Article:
Yes, service and learning go together!
And parents can play an important role in helping tweens and teens get the most from service learning during the summer months!
Research shows that civic engagement promotes higher academic achievement and develops many skills, including critical thinking, organizing, and planning. It also helps young people form an identity, an essential role of adolescence. But all volunteer jobs are not created equal and finding the best experiences for teens can be challenging.
Most likely, you have heard the term service learning. It usually refers to an organized program, part of a school curriculum, that gives kids the opportunity to link what they learn in the classroom to real world situations in their communities. Service learning programs work with a variety of community agencies that agree to work with schools to provide rich learning opportunities for youth.
But service learning need not be confined to the school year – or to classrooms. Opportunities abound for rich summer experiences where young people can come together to work for a cause, build relationships, and apply their skills in the real world. During the summer months, lots of organizations provide service learning experiences for youth. Some are in foreign countries but many exist in your own community.
The following guidelines for supporting your tween or teen were synthesized from multi-disciplinary research and from young people’s own stories in Tomorrow’s Change Makers: Reclaiming the Power of Citizenship for a New Generation.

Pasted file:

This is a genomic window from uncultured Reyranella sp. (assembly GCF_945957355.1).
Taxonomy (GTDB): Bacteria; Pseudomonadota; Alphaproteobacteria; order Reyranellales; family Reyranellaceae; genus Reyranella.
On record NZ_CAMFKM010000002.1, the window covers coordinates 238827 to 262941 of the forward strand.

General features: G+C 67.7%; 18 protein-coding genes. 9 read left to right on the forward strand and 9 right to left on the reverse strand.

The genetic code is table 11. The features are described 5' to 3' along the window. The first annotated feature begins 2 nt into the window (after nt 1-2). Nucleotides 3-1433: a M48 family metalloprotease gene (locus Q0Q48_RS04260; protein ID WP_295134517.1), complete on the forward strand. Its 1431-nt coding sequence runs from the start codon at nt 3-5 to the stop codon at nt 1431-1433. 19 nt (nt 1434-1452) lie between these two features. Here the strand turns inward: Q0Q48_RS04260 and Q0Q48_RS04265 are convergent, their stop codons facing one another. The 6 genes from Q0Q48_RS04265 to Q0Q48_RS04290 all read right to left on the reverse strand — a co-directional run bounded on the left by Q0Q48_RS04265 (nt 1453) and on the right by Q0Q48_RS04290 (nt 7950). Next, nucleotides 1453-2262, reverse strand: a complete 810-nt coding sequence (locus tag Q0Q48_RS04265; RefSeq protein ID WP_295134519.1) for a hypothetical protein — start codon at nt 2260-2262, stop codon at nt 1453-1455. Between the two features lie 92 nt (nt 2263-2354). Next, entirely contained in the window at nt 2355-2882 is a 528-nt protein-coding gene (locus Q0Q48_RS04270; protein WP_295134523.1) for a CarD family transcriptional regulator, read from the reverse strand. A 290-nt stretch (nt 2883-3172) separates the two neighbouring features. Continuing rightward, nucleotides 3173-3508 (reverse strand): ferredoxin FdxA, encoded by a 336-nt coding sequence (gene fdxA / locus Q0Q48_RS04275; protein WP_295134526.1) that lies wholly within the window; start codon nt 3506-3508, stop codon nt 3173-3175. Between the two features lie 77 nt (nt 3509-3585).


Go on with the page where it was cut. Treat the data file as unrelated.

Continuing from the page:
Guidelines for Working with your Tween or Teen
Talk about the Meaning of Service and Learning
Volunteering is not about putting another job experience on a college resume. You can help build character strengths in children by discussing service in ways that bring deeper meaning to life. When children do community service as a route to college admission rather than to genuinely serve others, learning is diminished.
Discover your Child’s Interests
It is important for children to choose their own activities, based on their own interests. Although you may have a great job for Billie through your friend at the local food bank, Billie may prefer to work outdoors building trails. Let go of what you think Billie should do and help facilitate a conversation that links your child’s interests to possible jobs in your community. Kids have a much greater capacity to develop purpose and initiative when they choose activities for themselves!
Once you’ve determined your son or daughter’s interests, help them begin to research opportunities. The older they are, the more they can do this for themselves. Use the internet and networking to find organizations in your community that have potential for offering a good experience. Good starting places are All for Good and Summer Programs for Kids & Teenagers. If your teen wants to organize their own project, point them to VolunteerSpot where anyone can mobilize and coordinate volunteers for projects in their community.
Make a Commitment